Coconut palm at sunset

Twin coconut palms at Sapphire Bay


Sugar birds on our patio

D-mail for the week of April 15, 2010
: James 2:14-18


After graduating from Wheaton College in 1993, Tricia Furman Hughett, set out to build a career in product development and public relations. Little did she know that one day those talents would lead her to Kenya, Africa to work with refugee women. Of course, development work ran in her family. In 1978, Tricia’s father and his brother, Lowell and Richard Furman, founded World Medical Missions with Franklin Graham, son of Rev. Billy Graham. Today World Medical Missions remains the medical arm of Graham’s humanitarian organization, Samaritan’s Purse. Growing up, Tricia remembers spending four to six weeks every summer in Africa, where she learned that international development was the opportunity to marry faith with action for the good of God’s kingdom. “There is that sense of excitement - that immediate sense of making a difference,” she admits, “but I especially love the book of James, because it balances out all that Paul says about grace in the New Testament: you have to have your actions fueled by faith.”

Today Tricia lives in Kenya with her husband, Scott. When they first arrived in Kenya, she worked alongside him in his job Special Projects Africa Director for Samaritan’s Purse. In 2003, Tricia became involved with a Samaritans Purse affiliate ministry called Amani ya Juu, which is a sixteen-year-old microenterprise whose name means “higher peace” in Swahili. It was started in 1997 by a woman from Tennessee, who had developed an intense compassion for refugee women while living in Africa for over 27 years. Then in 2000, Rebecca Sandberg, wife of Roger Sandberg, the past country director of Sudan for Samaritan’s Purse and now on the staff of MedAir in the region, saw an opportunity to pick up the reins of Amani ya Juu , along with fellow alums from, coincidentally, Wheaton College.

In her living room, Rebecca taught two refugee women in Kenya, one from Mozambique and another from Sudan, to make placemats. As their little business grew, she added more products and taught the women sewing and quilting. When Tricia was introduced to the group, there were over 55 women there from 13 countries, representing 11 tribes.
Today Amani ya Juu manufactures more than 150 products, 70% of which come to America via e-commerce through the product development expertise of Tricia Hughett. Some of the husbands of the Amani women are being trained in woodworking, they have just moved into a new building, and Rebecca says they hope to have 100 women by next year. “The miracle really is that Muslim and Christian women are working side by side, when in reality, they should be hating one another,” Rebecca observes. “Their grandparents hated each other, and their parents still hate each other. But as they work, the women are able to hear about Christ through devotions and chapel services, while learning to generate income for their families. The reconciliation factor is a big deal for us. We want to bring the message that reconciliation comes through Christ alone.”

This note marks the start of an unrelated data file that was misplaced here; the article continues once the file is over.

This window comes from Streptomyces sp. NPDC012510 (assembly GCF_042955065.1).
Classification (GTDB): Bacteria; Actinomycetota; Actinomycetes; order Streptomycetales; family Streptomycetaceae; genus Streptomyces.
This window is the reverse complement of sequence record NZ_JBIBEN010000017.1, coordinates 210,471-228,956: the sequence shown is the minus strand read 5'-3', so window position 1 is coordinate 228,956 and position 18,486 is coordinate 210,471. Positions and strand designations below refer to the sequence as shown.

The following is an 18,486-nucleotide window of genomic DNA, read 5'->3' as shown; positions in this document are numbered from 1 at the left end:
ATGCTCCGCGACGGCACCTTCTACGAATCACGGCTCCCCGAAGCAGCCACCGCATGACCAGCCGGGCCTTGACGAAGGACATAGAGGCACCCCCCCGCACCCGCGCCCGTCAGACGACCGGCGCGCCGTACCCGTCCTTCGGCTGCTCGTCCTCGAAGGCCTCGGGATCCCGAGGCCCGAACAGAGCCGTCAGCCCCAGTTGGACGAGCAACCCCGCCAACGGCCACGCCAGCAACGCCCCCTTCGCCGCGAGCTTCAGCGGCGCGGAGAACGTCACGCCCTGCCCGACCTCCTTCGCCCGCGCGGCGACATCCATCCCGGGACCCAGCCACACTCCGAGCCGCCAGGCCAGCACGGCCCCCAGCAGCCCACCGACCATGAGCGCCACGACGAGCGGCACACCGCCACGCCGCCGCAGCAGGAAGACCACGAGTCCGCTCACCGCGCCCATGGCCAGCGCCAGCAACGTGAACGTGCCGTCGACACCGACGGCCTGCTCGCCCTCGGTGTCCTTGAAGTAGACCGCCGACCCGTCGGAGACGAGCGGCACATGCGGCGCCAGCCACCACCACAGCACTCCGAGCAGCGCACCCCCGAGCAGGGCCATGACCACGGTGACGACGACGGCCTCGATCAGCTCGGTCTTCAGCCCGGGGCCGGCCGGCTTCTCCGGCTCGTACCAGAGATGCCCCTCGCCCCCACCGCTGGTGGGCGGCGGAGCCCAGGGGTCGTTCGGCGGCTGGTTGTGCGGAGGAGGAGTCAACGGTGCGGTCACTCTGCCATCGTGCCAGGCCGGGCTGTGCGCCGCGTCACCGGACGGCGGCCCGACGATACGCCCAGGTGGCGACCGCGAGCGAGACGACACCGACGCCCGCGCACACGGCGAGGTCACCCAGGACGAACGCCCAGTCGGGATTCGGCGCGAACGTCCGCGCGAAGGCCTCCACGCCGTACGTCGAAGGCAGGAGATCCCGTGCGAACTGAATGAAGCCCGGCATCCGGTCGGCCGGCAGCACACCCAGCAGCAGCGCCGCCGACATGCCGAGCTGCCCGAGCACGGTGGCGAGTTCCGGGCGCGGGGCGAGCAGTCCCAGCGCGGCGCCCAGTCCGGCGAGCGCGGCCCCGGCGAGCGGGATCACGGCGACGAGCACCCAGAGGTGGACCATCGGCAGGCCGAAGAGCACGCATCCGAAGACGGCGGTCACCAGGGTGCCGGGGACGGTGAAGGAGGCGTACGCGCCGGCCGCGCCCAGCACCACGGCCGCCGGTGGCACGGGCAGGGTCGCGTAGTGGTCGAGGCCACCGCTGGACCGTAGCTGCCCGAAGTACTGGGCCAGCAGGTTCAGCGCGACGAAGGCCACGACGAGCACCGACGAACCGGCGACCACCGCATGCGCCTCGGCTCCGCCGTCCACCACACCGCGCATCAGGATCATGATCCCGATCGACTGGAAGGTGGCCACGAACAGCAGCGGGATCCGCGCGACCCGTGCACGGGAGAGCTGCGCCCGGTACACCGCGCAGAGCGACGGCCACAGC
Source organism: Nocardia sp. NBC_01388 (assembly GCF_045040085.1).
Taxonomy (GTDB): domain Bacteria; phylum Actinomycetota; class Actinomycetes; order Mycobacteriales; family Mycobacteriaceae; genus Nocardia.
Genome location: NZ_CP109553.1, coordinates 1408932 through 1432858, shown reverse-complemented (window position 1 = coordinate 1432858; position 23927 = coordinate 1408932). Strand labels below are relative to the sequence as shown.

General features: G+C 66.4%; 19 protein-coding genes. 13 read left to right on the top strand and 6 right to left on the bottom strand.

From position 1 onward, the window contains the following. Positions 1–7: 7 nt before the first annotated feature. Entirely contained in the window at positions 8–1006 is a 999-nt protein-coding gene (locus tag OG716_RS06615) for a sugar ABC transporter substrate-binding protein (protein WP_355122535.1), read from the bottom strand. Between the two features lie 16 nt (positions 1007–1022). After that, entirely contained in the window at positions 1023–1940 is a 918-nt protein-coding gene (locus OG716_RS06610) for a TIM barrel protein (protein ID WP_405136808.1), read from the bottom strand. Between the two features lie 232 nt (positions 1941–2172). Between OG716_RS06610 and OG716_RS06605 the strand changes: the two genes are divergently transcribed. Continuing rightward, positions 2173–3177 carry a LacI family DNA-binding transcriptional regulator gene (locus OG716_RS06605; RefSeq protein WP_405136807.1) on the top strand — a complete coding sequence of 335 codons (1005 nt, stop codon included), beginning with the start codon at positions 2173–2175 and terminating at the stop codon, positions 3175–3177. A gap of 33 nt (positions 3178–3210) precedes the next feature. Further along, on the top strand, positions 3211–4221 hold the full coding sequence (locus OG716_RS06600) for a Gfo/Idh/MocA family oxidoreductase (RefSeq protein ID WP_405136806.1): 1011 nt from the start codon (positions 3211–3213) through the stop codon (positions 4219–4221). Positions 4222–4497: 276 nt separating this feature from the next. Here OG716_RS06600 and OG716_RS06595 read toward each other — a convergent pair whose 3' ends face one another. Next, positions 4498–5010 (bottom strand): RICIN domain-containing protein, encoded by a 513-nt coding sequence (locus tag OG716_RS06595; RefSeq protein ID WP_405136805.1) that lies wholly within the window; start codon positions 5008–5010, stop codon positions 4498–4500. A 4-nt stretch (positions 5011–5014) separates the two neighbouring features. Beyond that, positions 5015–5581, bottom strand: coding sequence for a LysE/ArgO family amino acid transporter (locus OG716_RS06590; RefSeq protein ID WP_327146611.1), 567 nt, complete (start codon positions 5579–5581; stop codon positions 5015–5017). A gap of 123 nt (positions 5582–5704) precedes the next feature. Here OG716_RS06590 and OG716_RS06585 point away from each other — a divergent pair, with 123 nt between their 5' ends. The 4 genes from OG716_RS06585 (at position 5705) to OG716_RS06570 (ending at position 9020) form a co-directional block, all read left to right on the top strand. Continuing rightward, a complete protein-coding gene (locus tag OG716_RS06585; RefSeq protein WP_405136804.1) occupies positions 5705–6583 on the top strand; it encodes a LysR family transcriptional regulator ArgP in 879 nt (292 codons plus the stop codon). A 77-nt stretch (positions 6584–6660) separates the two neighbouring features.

Tricia says that one of the most remarkable things about her work with the Amani women is hearing their stories. She tells of one Burundian refugee, Goreth, who found herself in an execution line during the Rwandan genocide. She was third in the line, and after watching the first two people in front of her be decapitated, she prayed that somehow her life would be spared. Out of nowhere a man came forward and saved her, telling the executioners that she was from Burundi, not Rwanda. Tricia relates, “Goreth had been carrying a big, heavy purse when she told me her story. Finally I asked her what was in her purse. She answered, `My Bible is in it - it is my weapon.’ She had been holding it when the Lord saved her life.” Tricia adds, “I am simply amazed at the power of stories and how God weaves Himself into all of our lives. Another miracle happened to Goreth later. When she fled the country while the genocide was taking place, she was separated from the man she was to marry. One Sunday she was visiting a certain church. The pastor asked for all the visitors to stand. There her fiancé stood, looking at her from across the room with joyous surprise! They were reunited and married.”

Tricia attests to learning an important lesson from these refugee women about suffering. “It is easy to become overwhelmed by what you see here at the refugee camp, but as Christians we have hope, and we have hope to give. Suffering can be redemptive -it isn’t wasted. In many of these women’s lives it has produced joy, and that is a great lesson.”

Roger P. Winter, assistant administrator for the Bureau of Democracy, Conflict, and Humanitarian Assistance for the U.S. agency for International Development (USAID) once said, “We are saved by faith without works, but we are in fact saved to do good works.”

The introduction to this story, which was told in the Winter 2006 edition of the Wheaton College Alumni Magazine (which I receive because my oldest son is an alum of Wheaton College) says,

“From the arid savannahs to the sultry jungles, the scant shantytowns to the teeming metropolises, Africa is a paradox of dualities —the stage on which humanity’s warmest compassion and coldest cruelty, its deepest despair and greatest hope, are themes showcased in everyday life. Here among nations where disease, war and poverty are as extreme as the continent is vast, a group of young Wheaton alumni are living and serving in conditions that no evening news coverage could ever adequately capture. At first glance they may seem like a cast of unlikely characters: young, middle class, educated…from a Western culture often regarded as spoiled and specious. But don’t be fooled -like many who have gone before them into foreign development and relief, they continue a legacy of uniting extraordinary faith with extraordinary works.”